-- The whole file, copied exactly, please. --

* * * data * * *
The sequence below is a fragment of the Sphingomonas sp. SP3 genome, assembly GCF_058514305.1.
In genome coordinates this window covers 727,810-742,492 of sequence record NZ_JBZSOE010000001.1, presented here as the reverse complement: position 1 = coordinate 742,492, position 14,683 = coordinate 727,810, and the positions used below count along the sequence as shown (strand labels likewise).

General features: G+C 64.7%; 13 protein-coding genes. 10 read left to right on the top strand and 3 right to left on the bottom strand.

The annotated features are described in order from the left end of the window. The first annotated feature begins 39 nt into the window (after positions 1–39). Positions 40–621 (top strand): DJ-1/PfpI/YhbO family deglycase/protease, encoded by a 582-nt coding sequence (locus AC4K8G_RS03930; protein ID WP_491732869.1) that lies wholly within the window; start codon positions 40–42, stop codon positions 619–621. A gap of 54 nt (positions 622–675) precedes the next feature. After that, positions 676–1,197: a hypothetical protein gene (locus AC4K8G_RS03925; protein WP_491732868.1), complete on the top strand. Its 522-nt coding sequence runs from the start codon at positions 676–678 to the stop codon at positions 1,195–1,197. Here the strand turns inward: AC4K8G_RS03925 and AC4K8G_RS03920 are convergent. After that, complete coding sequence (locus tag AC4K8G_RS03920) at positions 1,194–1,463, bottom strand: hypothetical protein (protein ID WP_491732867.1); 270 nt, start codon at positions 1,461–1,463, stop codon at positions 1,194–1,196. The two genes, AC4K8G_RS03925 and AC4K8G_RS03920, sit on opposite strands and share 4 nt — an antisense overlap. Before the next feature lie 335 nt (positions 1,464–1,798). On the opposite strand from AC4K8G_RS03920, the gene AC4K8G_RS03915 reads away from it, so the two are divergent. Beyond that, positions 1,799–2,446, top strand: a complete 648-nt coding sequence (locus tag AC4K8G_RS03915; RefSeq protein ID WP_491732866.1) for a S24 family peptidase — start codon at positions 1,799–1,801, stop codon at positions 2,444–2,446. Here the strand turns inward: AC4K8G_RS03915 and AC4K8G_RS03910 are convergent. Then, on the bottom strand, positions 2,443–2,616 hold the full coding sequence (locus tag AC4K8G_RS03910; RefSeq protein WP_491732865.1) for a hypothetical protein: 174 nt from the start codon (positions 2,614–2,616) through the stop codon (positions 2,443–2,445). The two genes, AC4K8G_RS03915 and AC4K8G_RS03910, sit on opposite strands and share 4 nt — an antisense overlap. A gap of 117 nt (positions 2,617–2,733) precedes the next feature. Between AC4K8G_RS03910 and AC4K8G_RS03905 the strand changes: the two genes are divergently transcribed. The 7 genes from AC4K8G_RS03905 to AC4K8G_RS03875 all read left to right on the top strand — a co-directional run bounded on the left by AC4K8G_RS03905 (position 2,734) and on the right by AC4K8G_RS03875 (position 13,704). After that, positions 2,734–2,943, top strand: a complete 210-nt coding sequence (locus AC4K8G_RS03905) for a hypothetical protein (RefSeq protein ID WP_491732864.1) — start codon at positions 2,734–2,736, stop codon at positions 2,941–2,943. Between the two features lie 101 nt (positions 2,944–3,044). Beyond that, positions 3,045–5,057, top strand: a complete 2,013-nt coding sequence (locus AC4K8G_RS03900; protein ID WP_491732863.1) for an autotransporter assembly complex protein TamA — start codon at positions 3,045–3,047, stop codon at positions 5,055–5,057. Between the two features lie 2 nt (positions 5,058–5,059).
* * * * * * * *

The sequence below is a fragment of the Sphingomonas sp. SP3 genome, assembly GCF_058514305.1.
In genome coordinates this window covers 727,810-742,492 of sequence record NZ_JBZSOE010000001.1, presented here as the reverse complement: position 1 = coordinate 742,492, position 14,683 = coordinate 727,810, and the positions used below count along the sequence as shown (strand labels likewise).

General features: G+C 64.7%; 13 protein-coding genes. 10 read left to right on the top strand and 3 right to left on the bottom strand.

The annotated features are described in order from the left end of the window. The first annotated feature begins 39 nt into the window (after positions 1–39). Positions 40–621 (top strand): DJ-1/PfpI/YhbO family deglycase/protease, encoded by a 582-nt coding sequence (locus AC4K8G_RS03930; protein ID WP_491732869.1) that lies wholly within the window; start codon positions 40–42, stop codon positions 619–621. A gap of 54 nt (positions 622–675) precedes the next feature. After that, positions 676–1,197: a hypothetical protein gene (locus AC4K8G_RS03925; protein WP_491732868.1), complete on the top strand. Its 522-nt coding sequence runs from the start codon at positions 676–678 to the stop codon at positions 1,195–1,197. Here the strand turns inward: AC4K8G_RS03925 and AC4K8G_RS03920 are convergent. After that, complete coding sequence (locus tag AC4K8G_RS03920) at positions 1,194–1,463, bottom strand: hypothetical protein (protein ID WP_491732867.1); 270 nt, start codon at positions 1,461–1,463, stop codon at positions 1,194–1,196. The two genes, AC4K8G_RS03925 and AC4K8G_RS03920, sit on opposite strands and share 4 nt — an antisense overlap. Before the next feature lie 335 nt (positions 1,464–1,798). On the opposite strand from AC4K8G_RS03920, the gene AC4K8G_RS03915 reads away from it, so the two are divergent. Beyond that, positions 1,799–2,446, top strand: a complete 648-nt coding sequence (locus tag AC4K8G_RS03915; RefSeq protein ID WP_491732866.1) for a S24 family peptidase — start codon at positions 1,799–1,801, stop codon at positions 2,444–2,446. Here the strand turns inward: AC4K8G_RS03915 and AC4K8G_RS03910 are convergent. Then, on the bottom strand, positions 2,443–2,616 hold the full coding sequence (locus tag AC4K8G_RS03910; RefSeq protein WP_491732865.1) for a hypothetical protein: 174 nt from the start codon (positions 2,614–2,616) through the stop codon (positions 2,443–2,445). The two genes, AC4K8G_RS03915 and AC4K8G_RS03910, sit on opposite strands and share 4 nt — an antisense overlap. A gap of 117 nt (positions 2,617–2,733) precedes the next feature. Between AC4K8G_RS03910 and AC4K8G_RS03905 the strand changes: the two genes are divergently transcribed. The 7 genes from AC4K8G_RS03905 to AC4K8G_RS03875 all read left to right on the top strand — a co-directional run bounded on the left by AC4K8G_RS03905 (position 2,734) and on the right by AC4K8G_RS03875 (position 13,704). After that, positions 2,734–2,943, top strand: a complete 210-nt coding sequence (locus AC4K8G_RS03905) for a hypothetical protein (RefSeq protein ID WP_491732864.1) — start codon at positions 2,734–2,736, stop codon at positions 2,941–2,943. Between the two features lie 101 nt (positions 2,944–3,044). Beyond that, positions 3,045–5,057, top strand: a complete 2,013-nt coding sequence (locus AC4K8G_RS03900; protein ID WP_491732863.1) for an autotransporter assembly complex protein TamA — start codon at positions 3,045–3,047, stop codon at positions 5,055–5,057. Between the two features lie 2 nt (positions 5,058–5,059).